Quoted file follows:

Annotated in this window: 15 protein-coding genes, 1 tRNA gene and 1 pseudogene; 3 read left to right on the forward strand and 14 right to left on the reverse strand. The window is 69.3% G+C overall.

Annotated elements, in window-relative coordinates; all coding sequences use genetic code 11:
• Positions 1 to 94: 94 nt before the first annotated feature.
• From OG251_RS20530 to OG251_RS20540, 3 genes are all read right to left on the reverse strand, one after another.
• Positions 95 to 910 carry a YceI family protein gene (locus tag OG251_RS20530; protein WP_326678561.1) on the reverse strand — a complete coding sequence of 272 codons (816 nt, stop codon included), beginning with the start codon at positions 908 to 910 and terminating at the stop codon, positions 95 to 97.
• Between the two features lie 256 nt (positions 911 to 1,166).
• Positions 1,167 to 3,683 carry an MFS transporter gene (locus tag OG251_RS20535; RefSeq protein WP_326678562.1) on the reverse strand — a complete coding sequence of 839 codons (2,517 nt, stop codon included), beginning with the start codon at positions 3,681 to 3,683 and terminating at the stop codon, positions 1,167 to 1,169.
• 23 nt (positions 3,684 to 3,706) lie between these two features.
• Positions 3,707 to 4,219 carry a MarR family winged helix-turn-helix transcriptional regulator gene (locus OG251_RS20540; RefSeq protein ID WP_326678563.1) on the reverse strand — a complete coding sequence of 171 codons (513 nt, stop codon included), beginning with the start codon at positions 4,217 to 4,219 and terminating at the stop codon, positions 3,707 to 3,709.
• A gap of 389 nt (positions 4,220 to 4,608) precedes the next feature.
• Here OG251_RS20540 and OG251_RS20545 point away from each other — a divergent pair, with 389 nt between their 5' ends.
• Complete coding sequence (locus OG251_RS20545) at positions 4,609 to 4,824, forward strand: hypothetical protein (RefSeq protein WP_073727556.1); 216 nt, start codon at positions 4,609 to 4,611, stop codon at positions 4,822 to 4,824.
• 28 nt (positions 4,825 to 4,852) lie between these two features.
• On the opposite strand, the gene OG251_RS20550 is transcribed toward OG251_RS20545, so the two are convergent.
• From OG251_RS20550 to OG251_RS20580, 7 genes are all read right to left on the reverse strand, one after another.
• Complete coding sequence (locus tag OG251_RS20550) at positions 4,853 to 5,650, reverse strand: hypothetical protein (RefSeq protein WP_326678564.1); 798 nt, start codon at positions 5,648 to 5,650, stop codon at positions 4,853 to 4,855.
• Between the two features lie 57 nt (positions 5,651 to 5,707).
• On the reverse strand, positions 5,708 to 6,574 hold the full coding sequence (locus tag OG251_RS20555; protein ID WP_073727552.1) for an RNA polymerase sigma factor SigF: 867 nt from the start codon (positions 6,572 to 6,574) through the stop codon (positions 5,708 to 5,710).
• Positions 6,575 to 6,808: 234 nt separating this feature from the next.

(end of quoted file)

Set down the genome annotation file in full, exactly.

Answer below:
Annotated in this window: 15 protein-coding genes, 1 tRNA gene and 1 pseudogene; 3 read left to right on the forward strand and 14 right to left on the reverse strand. The window is 69.3% G+C overall.

Annotated elements, in window-relative coordinates; all coding sequences use genetic code 11:
• Positions 1 to 94: 94 nt before the first annotated feature.
• From OG251_RS20530 to OG251_RS20540, 3 genes are all read right to left on the reverse strand, one after another.
• Positions 95 to 910 carry a YceI family protein gene (locus tag OG251_RS20530; protein WP_326678561.1) on the reverse strand — a complete coding sequence of 272 codons (816 nt, stop codon included), beginning with the start codon at positions 908 to 910 and terminating at the stop codon, positions 95 to 97.
• Between the two features lie 256 nt (positions 911 to 1,166).
• Positions 1,167 to 3,683 carry an MFS transporter gene (locus tag OG251_RS20535; RefSeq protein WP_326678562.1) on the reverse strand — a complete coding sequence of 839 codons (2,517 nt, stop codon included), beginning with the start codon at positions 3,681 to 3,683 and terminating at the stop codon, positions 1,167 to 1,169.
• 23 nt (positions 3,684 to 3,706) lie between these two features.
• Positions 3,707 to 4,219 carry a MarR family winged helix-turn-helix transcriptional regulator gene (locus OG251_RS20540; RefSeq protein ID WP_326678563.1) on the reverse strand — a complete coding sequence of 171 codons (513 nt, stop codon included), beginning with the start codon at positions 4,217 to 4,219 and terminating at the stop codon, positions 3,707 to 3,709.
• A gap of 389 nt (positions 4,220 to 4,608) precedes the next feature.
• Here OG251_RS20540 and OG251_RS20545 point away from each other — a divergent pair, with 389 nt between their 5' ends.
• Complete coding sequence (locus OG251_RS20545) at positions 4,609 to 4,824, forward strand: hypothetical protein (RefSeq protein WP_073727556.1); 216 nt, start codon at positions 4,609 to 4,611, stop codon at positions 4,822 to 4,824.
• 28 nt (positions 4,825 to 4,852) lie between these two features.
• On the opposite strand, the gene OG251_RS20550 is transcribed toward OG251_RS20545, so the two are convergent.
• From OG251_RS20550 to OG251_RS20580, 7 genes are all read right to left on the reverse strand, one after another.
• Complete coding sequence (locus tag OG251_RS20550) at positions 4,853 to 5,650, reverse strand: hypothetical protein (RefSeq protein WP_326678564.1); 798 nt, start codon at positions 5,648 to 5,650, stop codon at positions 4,853 to 4,855.
• Between the two features lie 57 nt (positions 5,651 to 5,707).
• On the reverse strand, positions 5,708 to 6,574 hold the full coding sequence (locus tag OG251_RS20555; protein ID WP_073727552.1) for an RNA polymerase sigma factor SigF: 867 nt from the start codon (positions 6,572 to 6,574) through the stop codon (positions 5,708 to 5,710).
• Positions 6,575 to 6,808: 234 nt separating this feature from the next.